If teachers decided to take a "staycation" this year they may have regretted their decision. Being exposed to English newspapers in the exams "silly season" is not an edifying experience.
This year may well have been worse than most. First, there was gnashing of teeth over the rise in the number of first-class degrees awarded by universities, followed by panic about a one percentage point drop in the number of 11-year-olds attaining level 4 in their English tests.
Perhaps we should be less worried about some changes in students' performance in tests than about the difficulty many adults have in understanding assessment and what it can and cannot do.
Three misunderstandings are particularly worrying. First is the assumption that scores on tests can be completely accurate. A second is that a short test can validly capture achievement of something as multi-faceted as, say, writing. And a third is that tests can themselves drive up standards in learning - confusing the indicator that learning has occurred with learning itself.
This week the Economic and Social Research Council's Teaching and Learning Research Programme (TLRP) published a commentary on assessment policy calling for more effort to be made to enhance public understanding based on good research evidence. Assessment in Schools. Fit for Purpose? is written by the journalist Warwick Mansell and the Assessment Reform Group, a group of 10 academics with decades of experience in this field, of which I am a member. We argue that all those who have an interest in school assessment systems - parents, teachers, policy-makers and journalists - need to consider the intended and unintended consequences of the decisions taken in this area of policy.
Assessment has been asked to perform an increasing number of functions in recent years. Although it seems attractive, simple and cost-effective to use data from single assessments for multiple purposes - "a no-brainer" to policy wonks - research has questioned whether it is possible to fulfil so many goals simultaneously.
Assessments that were originally designed to indicate what a student knows and understands of a subject have now become proxy measures of the quality of teachers, heads, schools, support services, local authorities, the Government and the nation.
With stakes this high, no wonder results are represented in dubious ways and the means of achieving them are subject to games-playing. If a school takes actions designed to improve its performance, such as drilling to earn marks at the expense of teaching for deeper understanding, the consequences for students are often against their long-term educational interests.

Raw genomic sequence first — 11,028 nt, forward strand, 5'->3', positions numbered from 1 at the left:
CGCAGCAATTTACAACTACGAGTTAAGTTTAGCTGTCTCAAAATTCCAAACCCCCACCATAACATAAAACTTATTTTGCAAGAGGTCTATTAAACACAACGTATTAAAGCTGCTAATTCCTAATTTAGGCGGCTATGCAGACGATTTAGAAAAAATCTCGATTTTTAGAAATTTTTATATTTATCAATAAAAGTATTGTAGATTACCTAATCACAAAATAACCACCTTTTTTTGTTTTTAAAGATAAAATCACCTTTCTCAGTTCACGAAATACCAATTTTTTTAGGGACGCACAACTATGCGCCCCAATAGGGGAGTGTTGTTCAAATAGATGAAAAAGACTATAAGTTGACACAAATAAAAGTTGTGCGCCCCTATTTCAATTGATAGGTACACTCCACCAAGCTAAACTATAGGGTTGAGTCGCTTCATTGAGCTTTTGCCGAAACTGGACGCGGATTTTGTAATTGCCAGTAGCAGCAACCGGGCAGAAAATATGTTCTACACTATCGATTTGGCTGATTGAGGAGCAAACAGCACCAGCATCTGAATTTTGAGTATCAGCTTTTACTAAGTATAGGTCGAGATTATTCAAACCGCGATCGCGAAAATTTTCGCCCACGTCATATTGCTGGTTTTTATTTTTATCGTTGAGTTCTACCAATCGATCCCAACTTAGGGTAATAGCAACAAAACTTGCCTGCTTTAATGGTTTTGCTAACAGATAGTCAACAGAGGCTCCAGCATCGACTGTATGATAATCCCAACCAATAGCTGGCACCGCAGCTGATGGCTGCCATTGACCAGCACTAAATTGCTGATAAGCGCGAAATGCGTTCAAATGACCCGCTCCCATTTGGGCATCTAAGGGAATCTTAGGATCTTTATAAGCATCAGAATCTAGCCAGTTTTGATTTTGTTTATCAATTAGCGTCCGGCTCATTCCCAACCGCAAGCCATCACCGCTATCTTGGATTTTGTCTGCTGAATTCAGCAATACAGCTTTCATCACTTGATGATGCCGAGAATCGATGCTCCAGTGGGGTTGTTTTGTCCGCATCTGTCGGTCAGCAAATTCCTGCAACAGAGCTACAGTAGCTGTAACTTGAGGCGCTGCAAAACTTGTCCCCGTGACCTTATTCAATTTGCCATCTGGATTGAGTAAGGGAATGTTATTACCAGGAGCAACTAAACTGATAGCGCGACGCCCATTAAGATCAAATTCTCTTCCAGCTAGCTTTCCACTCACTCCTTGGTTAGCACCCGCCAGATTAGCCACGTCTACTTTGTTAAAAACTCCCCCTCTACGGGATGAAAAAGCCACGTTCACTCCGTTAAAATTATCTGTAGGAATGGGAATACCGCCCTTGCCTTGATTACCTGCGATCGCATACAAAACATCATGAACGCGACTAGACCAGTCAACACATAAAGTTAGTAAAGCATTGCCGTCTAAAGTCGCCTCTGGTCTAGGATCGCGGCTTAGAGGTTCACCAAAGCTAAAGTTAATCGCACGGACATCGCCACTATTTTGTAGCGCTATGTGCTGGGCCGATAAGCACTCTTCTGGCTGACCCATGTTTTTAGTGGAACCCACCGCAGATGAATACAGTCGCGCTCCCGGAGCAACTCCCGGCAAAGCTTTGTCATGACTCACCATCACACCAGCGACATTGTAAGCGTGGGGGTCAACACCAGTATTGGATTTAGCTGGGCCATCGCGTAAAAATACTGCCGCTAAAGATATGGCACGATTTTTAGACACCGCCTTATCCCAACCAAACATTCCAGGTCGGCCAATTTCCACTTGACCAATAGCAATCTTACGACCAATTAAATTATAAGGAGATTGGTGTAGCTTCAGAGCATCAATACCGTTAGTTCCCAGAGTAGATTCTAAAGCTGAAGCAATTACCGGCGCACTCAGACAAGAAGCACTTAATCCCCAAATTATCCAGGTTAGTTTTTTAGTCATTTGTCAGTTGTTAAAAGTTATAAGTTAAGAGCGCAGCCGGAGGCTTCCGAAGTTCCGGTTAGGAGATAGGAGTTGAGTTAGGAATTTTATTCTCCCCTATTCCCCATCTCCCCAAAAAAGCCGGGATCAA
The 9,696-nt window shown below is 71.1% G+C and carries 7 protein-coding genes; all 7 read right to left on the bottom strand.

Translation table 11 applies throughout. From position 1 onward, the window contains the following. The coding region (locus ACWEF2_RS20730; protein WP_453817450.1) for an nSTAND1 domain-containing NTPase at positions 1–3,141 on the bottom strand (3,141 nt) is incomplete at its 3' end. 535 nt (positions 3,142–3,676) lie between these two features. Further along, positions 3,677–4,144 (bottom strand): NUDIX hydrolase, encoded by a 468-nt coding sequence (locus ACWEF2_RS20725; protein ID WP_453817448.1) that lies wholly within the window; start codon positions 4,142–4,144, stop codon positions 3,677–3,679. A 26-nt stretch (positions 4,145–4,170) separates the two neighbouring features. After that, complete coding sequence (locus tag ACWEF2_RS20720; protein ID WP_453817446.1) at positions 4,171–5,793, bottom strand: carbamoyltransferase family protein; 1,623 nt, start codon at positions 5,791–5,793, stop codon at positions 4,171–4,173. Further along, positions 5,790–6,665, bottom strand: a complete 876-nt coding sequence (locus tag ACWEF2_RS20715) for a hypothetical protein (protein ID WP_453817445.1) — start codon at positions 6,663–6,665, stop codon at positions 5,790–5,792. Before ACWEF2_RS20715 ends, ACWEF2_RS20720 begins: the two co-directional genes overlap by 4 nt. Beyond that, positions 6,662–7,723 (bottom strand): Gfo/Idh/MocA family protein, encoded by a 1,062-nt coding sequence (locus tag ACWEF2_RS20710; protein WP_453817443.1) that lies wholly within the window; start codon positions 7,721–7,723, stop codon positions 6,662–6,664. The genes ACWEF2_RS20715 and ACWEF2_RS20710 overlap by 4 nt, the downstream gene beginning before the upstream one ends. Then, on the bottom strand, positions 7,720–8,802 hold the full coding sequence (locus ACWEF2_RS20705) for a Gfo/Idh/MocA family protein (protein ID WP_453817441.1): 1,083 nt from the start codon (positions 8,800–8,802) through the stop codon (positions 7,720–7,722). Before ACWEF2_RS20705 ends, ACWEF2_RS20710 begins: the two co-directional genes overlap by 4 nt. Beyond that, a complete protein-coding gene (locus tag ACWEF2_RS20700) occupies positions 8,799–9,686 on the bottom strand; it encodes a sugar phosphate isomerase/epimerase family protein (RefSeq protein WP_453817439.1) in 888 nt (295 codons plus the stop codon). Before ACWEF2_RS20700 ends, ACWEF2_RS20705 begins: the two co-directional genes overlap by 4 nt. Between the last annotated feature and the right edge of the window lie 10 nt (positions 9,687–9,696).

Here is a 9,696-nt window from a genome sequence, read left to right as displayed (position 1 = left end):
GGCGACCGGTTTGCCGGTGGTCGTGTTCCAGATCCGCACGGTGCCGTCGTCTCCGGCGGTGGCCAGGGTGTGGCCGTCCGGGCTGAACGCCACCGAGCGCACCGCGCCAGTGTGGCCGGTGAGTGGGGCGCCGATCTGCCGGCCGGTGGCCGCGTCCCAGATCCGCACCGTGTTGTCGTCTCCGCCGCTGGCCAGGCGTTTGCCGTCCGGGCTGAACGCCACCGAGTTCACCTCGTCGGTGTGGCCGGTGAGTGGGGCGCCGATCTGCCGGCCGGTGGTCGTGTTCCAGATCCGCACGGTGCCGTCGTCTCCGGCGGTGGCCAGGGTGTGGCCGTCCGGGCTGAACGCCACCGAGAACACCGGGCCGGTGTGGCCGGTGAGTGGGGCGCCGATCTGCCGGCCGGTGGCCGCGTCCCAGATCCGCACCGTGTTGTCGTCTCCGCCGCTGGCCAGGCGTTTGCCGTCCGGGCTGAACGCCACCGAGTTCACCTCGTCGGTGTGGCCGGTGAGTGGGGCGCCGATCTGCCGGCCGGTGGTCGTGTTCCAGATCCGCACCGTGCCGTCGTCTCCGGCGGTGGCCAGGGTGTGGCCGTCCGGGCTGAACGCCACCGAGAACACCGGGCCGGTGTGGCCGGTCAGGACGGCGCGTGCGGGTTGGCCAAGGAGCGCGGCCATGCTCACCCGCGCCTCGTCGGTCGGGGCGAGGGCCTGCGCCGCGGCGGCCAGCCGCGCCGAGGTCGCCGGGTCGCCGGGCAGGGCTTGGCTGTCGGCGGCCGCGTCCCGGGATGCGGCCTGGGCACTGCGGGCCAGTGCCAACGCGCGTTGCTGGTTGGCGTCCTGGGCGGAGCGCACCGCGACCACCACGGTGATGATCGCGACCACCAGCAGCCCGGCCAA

We argue that the fitness for purpose of the assessment system needs to be re-evaluated and the education of young people made the priority once more.
In recent years, the Assessment Reform Group has promoted formative assessment, also known as assessment for learning. This is not to say we are against tests and exams - much of our work has been concerned with enhancing their validity, reliability and usefulness. All forms of assessment can be beneficial or harmful, depending on their "quality".
Fitness for purpose rests on the extent to which formative assessment, summative assessment by teachers, tests and exams and accountability systems have the quality needed to engender confidence and support good teaching. Research in all these areas provides guidance on how this can be achieved. But is anyone in the policy environment listening?
In our report, we pose four pressing challenges for policy-makers.
First, more must be done to promote effective in-class assessment. My own recent TLRP research on "learning how to learn", undertaken with colleagues in four universities, showed that significant gaps still exist between teachers' valuing of formative assessment and the majority's capacity to implement it, except in mechanistic ways. Effective practice requires teachers to move from trying to ratchet up scores, by teaching to the tests, towards integrating observation, interpretation and redirection of students' learning in the flow of everyday lessons.
Second, confidence in tests and exams needs to be enhanced. These assessments have far-reaching consequences, some unintended, so much more transparency is needed, possibly with "health warnings" about what inferences can validly be drawn from the data. Results should be published with information about the likely scale of measurement error, thus avoiding the nonsense of claiming that a one percentage point drop is in any way meaningful. Meanwhile, there is need for more work on the validity of measures so that, for instance, use of commas does not come to define whether an 11-year-old can write.
Third, the cost of assessment needs to be analysed and justified. We calculate that the annual direct and indirect cost of the assessment system is pound;750 million. From early years to A-level, young people in England experience a huge load of formal assessment. The public needs to ask if the sums devoted to this are well spent.
Fourth, political micro-management of the assessment process needs to be avoided. In England, the Qualifications and Curriculum Development Agency and Ofqual have official control over the details of how students are assessed but, in practice, ministers have exerted extensive powers. Nobody denies their right to determine overall assessment policy, but their recent record in specifying technical details - the pilot work on single- level tests being a case in point - raises questions about whether they are qualified to do so.
The next (election) year is likely to be crucial for deciding future directions of assessment in schools. The public and the profession need to ask some hard questions about assessment policy so that the education of our young people is enhanced rather than undermined.